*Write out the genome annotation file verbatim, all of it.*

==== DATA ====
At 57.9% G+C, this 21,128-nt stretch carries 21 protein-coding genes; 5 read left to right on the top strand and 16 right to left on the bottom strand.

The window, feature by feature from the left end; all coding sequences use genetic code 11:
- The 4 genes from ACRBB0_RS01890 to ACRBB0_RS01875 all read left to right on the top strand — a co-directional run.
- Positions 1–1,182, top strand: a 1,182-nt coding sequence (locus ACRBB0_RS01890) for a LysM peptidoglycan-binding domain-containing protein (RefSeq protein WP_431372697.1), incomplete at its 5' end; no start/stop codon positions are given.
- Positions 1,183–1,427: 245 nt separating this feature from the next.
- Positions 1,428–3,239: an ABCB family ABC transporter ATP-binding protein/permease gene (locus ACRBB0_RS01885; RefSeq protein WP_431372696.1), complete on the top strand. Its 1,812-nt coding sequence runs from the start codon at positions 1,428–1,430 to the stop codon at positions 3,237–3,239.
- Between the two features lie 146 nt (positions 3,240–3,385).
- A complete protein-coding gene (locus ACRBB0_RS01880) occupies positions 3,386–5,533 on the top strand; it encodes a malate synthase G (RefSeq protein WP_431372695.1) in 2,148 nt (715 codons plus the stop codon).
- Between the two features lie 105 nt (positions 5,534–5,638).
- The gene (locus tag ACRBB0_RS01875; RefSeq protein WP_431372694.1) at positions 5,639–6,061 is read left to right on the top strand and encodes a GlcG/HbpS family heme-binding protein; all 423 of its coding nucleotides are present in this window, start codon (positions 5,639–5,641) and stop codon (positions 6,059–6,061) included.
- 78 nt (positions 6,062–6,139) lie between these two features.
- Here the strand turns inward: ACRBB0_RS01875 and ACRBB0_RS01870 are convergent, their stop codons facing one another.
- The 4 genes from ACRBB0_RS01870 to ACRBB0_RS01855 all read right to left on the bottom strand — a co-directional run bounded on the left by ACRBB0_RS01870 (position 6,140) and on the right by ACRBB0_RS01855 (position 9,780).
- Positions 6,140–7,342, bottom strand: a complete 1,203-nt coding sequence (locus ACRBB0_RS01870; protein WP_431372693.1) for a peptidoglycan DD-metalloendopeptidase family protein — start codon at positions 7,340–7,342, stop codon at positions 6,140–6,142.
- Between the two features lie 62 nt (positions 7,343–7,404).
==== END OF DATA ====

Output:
At 57.9% G+C, this 21,128-nt stretch carries 21 protein-coding genes; 5 read left to right on the top strand and 16 right to left on the bottom strand.

The window, feature by feature from the left end; all coding sequences use genetic code 11:
- The 4 genes from ACRBB0_RS01890 to ACRBB0_RS01875 all read left to right on the top strand — a co-directional run.
- Positions 1–1,182, top strand: a 1,182-nt coding sequence (locus ACRBB0_RS01890) for a LysM peptidoglycan-binding domain-containing protein (RefSeq protein WP_431372697.1), incomplete at its 5' end; no start/stop codon positions are given.
- Positions 1,183–1,427: 245 nt separating this feature from the next.
- Positions 1,428–3,239: an ABCB family ABC transporter ATP-binding protein/permease gene (locus ACRBB0_RS01885; RefSeq protein WP_431372696.1), complete on the top strand. Its 1,812-nt coding sequence runs from the start codon at positions 1,428–1,430 to the stop codon at positions 3,237–3,239.
- Between the two features lie 146 nt (positions 3,240–3,385).
- A complete protein-coding gene (locus ACRBB0_RS01880) occupies positions 3,386–5,533 on the top strand; it encodes a malate synthase G (RefSeq protein WP_431372695.1) in 2,148 nt (715 codons plus the stop codon).
- Between the two features lie 105 nt (positions 5,534–5,638).
- The gene (locus tag ACRBB0_RS01875; RefSeq protein WP_431372694.1) at positions 5,639–6,061 is read left to right on the top strand and encodes a GlcG/HbpS family heme-binding protein; all 423 of its coding nucleotides are present in this window, start codon (positions 5,639–5,641) and stop codon (positions 6,059–6,061) included.
- 78 nt (positions 6,062–6,139) lie between these two features.
- Here the strand turns inward: ACRBB0_RS01875 and ACRBB0_RS01870 are convergent, their stop codons facing one another.
- The 4 genes from ACRBB0_RS01870 to ACRBB0_RS01855 all read right to left on the bottom strand — a co-directional run bounded on the left by ACRBB0_RS01870 (position 6,140) and on the right by ACRBB0_RS01855 (position 9,780).
- Positions 6,140–7,342, bottom strand: a complete 1,203-nt coding sequence (locus ACRBB0_RS01870; protein WP_431372693.1) for a peptidoglycan DD-metalloendopeptidase family protein — start codon at positions 7,340–7,342, stop codon at positions 6,140–6,142.
- Between the two features lie 62 nt (positions 7,343–7,404).